With 5:59 left in the third quarter between Texas A&M and South Carolina on Sunday, Gamecocks coach Dawn Staley pulled junior guard Doniyah Cliney from the game.
The reason why wasn’t a mystery to anyone watching — Cliney, one of only three USC players to start every game this season, was struggling mightily. Through the first four minutes of the second half, she had made just one of six field goal attempts, most of them open looks she just couldn’t connect on.
“Doniyah was open the entire game,” Staley said. “In the first half, she’s like, ‘I’m open, should I not take this shot?’ And I’m like, ‘I’m not going to tell you not to take it, but if you keep missing, you have to make that adjustment.’ I don’t want her to be trigger shy because that’s not how I coach. You gotta shoot when you’re open. But maybe reverse it and then come back and get yourself ready so you can get it a different time. You just don’t have to shoot it the first or second time.”
About 90 seconds of game time later, Cliney reentered the game, with A&M now leading by eight points. For a little while, the 6-foot guard was quiet on the stat sheet as the deficit widened to 11 points. But then, with 1:56 left to go in the period, she was fouled.
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From there, Cliney would go on to score nine of her career-high 16 points. After grabbing just two rebounds through more than 28 minutes, she would gather two more, while turning the ball over just once, compared to four times before her break.
“After I took her out in the third quarter just to kind of let her see the game a little bit, I guess she saw where her man was pretty much double-teaming (A’ja Wilson) and it left her open. So she started getting crafty with sneaking behind the defense and attacking the basket and not just relying on shooting outside shots.”
For Staley, Cliney’s performance against Texas A&M in a wild comeback win was indicative of the scoring threat she has the potential to be — if she can develop the consistency to complement top players such as Wilson and Tyasha Harris and take advantage of the holes they create in defenses.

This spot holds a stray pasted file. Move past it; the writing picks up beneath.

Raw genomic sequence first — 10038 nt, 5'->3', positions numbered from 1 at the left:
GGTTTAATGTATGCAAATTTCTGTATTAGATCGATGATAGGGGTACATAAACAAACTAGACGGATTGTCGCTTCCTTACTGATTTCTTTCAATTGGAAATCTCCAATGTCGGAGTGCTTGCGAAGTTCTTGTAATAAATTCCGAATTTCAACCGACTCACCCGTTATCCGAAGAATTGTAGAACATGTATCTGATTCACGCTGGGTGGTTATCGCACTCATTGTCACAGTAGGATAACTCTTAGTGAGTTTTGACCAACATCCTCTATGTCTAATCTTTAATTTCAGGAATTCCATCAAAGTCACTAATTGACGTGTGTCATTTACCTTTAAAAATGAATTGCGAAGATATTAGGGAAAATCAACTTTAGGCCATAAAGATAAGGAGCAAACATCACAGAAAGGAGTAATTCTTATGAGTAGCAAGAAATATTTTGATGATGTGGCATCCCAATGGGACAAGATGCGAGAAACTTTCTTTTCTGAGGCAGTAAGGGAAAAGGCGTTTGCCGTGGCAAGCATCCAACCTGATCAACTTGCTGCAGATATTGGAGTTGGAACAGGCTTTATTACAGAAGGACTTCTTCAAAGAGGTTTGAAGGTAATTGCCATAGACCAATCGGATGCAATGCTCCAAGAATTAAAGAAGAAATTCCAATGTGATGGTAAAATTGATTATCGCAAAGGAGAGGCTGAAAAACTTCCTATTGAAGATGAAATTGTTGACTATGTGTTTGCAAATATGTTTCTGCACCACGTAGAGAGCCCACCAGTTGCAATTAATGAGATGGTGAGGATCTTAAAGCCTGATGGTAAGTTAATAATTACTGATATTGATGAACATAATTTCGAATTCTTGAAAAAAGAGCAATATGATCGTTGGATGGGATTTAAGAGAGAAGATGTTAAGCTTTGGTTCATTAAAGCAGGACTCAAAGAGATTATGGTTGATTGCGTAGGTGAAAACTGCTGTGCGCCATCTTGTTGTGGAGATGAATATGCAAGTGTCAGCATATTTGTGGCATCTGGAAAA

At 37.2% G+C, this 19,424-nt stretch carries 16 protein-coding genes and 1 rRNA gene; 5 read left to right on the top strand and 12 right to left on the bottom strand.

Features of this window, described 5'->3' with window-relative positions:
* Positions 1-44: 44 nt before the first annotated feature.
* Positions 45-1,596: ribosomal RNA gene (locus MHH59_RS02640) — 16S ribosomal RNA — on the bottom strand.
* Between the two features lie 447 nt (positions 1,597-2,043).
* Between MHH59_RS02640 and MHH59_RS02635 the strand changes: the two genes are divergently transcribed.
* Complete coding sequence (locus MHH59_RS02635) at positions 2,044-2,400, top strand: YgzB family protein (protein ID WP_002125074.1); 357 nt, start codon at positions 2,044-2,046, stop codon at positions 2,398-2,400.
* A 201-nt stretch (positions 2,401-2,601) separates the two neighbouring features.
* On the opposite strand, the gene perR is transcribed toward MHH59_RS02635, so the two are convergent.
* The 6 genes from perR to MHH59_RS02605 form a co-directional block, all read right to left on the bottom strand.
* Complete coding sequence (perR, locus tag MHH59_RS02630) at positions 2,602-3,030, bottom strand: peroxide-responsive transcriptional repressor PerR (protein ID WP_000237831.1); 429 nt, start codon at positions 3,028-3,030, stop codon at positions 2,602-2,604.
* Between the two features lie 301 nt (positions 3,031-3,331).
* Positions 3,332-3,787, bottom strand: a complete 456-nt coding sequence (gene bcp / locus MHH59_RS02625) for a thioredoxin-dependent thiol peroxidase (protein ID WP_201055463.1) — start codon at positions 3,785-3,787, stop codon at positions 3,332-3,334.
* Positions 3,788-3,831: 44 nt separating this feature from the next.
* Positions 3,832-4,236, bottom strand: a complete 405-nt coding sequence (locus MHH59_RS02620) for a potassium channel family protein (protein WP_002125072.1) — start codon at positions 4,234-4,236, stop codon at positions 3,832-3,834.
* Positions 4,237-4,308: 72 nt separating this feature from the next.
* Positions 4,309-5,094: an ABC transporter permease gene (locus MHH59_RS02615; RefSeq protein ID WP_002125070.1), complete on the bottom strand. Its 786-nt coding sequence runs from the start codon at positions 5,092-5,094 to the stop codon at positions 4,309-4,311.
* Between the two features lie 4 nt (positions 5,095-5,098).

“Doniyah is a wild card for us, because she can score the ball,” Staley said. “She’s just gotta keep her head and stay confident. And she scored a lot of points in high school, and now is the time we need to lean on her a little bit more.”
But while Cliney has the ability to drive and finish with flair in the lane, she also has struggled this season from the perimeter, shooting 25 percent on 3-pointers, and at the free throw line, hitting just 57.9 percent from the charity stripe.
On 2-point shots, however, she is shooting at a 57 percent clip, and that rate has translated to 8.2 points per game, more than double her career high through her first two seasons. Cliney is also on pace to best her career marks in assists, rebounds, steals, blocks and minutes per game, as well as efficiency rating.
The junior’s versatility has been especially crucial this season as the Gamecocks juggle injuries and a lack of experienced depth players. Combined with her steady improvement across the board, this has made Cliney a “glue” player, Staley and her teammates have said.
“I just got to be more aggressive, gotta live up to my expectation as a role player, whether it’s picking up the ball, playing the forward position, point guard, wing, whatever (Staley) wants me to play, I just got to stay ready and prep myself,” Cliney said.
Moving forward, Cliney will try to extend her first ever run of consecutive games with 10 or more points against Ole Miss on Thursday. With redshirt senior Lindsey Spann still limited by a knee injury and redshirt junior Te’a Cooper still waiting for the NCAA to declare her eligible, Cliney will almost certainly start her 14th straight game.
“It starts in practice,’ Cliney said of how she plans to sustain her success. “I just keep playing aggressive, doing what I do best.”
Who: USC (12-1, 1-0 SEC) vs. Ole Miss (10-4, 0-1)
When: Thursday, 7 p.m.
Where: Oxford, Miss.